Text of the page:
Anyone that has regularly read this publication has learned of the brief history of gold mining in the Mount Baldy area. A lesser-know but possibly equally successful endeavor for a short period occurred between 1912 and about 1930.
Near the west end of the San Sevine fire road where it exits just below Mt. Baldy village, there is a wild, overgrown canyon that winds steeply up towards the west side of Ontario Peak. A small creek races wildly down the boulder-choked canyon echoing off the sheer walls that are covered with moss and fern. All this makes an excellent habitat for Big Horn sheep, deer and bear.
In the early 1900s, hardy explorers trudged up Cascade Canyon, following the trail of Lapis Lazuli rock found in San Antonio creek. Lapis, a semi-precious, deep blue stone having small amounts of pyrite in it, is found in the United States only near Mt. Baldy and in a small mine in Colorado. Jewel-quality lapis is normally found and exported from Afghanistan. Because it is a relatively soft stone, it is easily worked and lends itself to many lapidary uses. The Egyptians highly valued lapis, using it extensively for carved scarabs and other jewelry as far back as 5000 B.C. The same mines in Afghanistan that supplied the Pharaohs are still being used today. Lapis from Cascade Canyon contains more pyrite and graphite and is much denser ;but beautiful pieces can still be found and worked into nice jewelry and other projects. Stones containing good lapis, weighing nearly 30 pounds have recently been found in the upper reaches of the canyon, but they are rare.
The early miners forged up Cascade Canyon until they found a vein of lapis high on the south wall of the north fork.
Although no written history of their mining activity can be found, all equipment: cable, drills, explosives and other mining gear and supplies had to have been hauled up the canyon on the miners’ backs – a truly daunting task. Remnants of mining equipment still wash down the stream. The miners would blast into a vein and remove the purest stone. A great deal of stone had to have been blasted across and down into the canyon, with the not so desirable pieces being discarded, eventually washing down the stream to become buried in the stream bed and banks, leaving much for the amateur collector to search out.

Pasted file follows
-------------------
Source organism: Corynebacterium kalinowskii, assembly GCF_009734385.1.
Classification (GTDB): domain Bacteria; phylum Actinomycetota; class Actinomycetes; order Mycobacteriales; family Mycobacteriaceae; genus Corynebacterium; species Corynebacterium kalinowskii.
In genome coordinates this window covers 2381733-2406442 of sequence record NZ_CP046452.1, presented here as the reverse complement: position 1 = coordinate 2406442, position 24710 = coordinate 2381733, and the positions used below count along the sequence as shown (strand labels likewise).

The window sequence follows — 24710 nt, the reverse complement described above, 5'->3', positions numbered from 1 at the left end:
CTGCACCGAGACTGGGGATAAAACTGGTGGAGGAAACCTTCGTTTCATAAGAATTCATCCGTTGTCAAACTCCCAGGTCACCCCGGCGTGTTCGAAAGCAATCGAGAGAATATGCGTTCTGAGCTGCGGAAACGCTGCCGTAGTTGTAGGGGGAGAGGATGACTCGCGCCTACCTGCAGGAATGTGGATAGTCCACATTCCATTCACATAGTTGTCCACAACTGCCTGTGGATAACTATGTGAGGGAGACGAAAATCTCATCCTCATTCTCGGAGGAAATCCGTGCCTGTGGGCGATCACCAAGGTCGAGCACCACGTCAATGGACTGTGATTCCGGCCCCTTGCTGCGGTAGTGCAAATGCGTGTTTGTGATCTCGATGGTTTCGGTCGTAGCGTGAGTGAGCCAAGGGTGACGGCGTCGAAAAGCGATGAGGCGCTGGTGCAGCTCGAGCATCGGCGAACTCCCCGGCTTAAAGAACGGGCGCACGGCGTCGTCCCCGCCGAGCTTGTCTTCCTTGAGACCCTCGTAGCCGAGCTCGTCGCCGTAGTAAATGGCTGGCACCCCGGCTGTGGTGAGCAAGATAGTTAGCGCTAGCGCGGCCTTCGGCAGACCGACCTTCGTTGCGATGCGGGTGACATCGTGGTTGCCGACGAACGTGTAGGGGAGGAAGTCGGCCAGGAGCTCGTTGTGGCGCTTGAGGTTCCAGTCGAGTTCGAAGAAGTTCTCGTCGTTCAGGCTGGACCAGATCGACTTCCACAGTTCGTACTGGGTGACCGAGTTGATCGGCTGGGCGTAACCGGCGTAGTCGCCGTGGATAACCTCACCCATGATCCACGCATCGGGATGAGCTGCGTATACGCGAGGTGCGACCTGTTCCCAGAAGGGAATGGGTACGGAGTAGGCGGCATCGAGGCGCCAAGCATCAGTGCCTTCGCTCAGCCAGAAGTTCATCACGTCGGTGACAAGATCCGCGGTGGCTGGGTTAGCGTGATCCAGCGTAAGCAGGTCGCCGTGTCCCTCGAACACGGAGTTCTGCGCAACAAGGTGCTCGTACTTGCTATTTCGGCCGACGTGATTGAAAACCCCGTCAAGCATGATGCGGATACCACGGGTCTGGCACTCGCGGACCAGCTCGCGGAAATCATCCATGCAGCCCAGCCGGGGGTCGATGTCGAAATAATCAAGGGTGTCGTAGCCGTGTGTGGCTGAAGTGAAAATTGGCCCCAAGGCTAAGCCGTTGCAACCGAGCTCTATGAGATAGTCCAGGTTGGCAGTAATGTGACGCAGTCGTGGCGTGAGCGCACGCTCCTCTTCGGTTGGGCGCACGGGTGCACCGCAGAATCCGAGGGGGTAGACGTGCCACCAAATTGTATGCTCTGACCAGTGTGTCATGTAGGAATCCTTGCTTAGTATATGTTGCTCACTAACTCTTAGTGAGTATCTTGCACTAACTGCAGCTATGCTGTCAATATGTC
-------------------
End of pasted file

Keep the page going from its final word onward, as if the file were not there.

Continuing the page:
Cascade Canyon is aptly named. As you struggle up the steep canyon over successive water falls, you need to take time to admire the quiet beauty of the surrounding area. In winter, the overgrowth of Columbine flowers, Indian Paint Brush, Nettles, Alder tree saplings, Bay trees, Blackberry patches and the ever -present Poison Oak lose their leaves or die back, clearing an easier way up the canyon. As the water level in the creek subsides, pieces of lapis lazuli can be found in the stream bed. Anytime of the year, you can search the canyon for this stone, but in he late spring and into the summer, the canyon becomes overgrown, the water level is high, the blackberry brambles choke parts of the canyon and it becomes increasingly difficult to traverse.
For those hardy souls that care to look for lapis up there, don’t expect instant results. Occasionally you may glimpse a walnut-sized bluish pebble reflecting in the stream, or tease a baseball-sized piece out of the side of the bank, possibly washed there decades ago when the canyon flooded during spring thaw. The farther into the canyon you hike, the steeper it gets, and as you near the remnants of the mine site, you may find it necessary to use ropes to maintain safety. I recommend only very experienced hikers try probing high into the canyons.
For the skilled hiker, pieces of lapis ban be found in San Antonio Canyon, even where the stream crosses the fire road after a heavy rain and after the spring thaw. Stories exist of a large piece found near the San Antonio dam. After all, this stone has been washing down the canyon for hundreds, if not thousands, of years.
If you should be fortunate enough to find pieces of lapis, count yourself lucky. Years ago a friend showed me an adz she and her husband found in the stream bed in San Antonio Canyon. A very nice tool that had been made by ancient local Native Americans and in excellent shape. It was very nearly jewel quality, deep blue with just a trace of pyrite. That discovery set me on my quest for the source. It took me several years and lots of help from others that were better acquainted with the area. I have since made numerous forays up Cascade Canyon and have been rewarded with some very nice specimens. For those readers that enjoy rock-hounding, the sight of bright blue peeking our of an embankment or stream bed is exciting. For the novice, just having a small piece of Lapis Lazuli might give you a sense of connecting with history. Happy hunting and stay safe.

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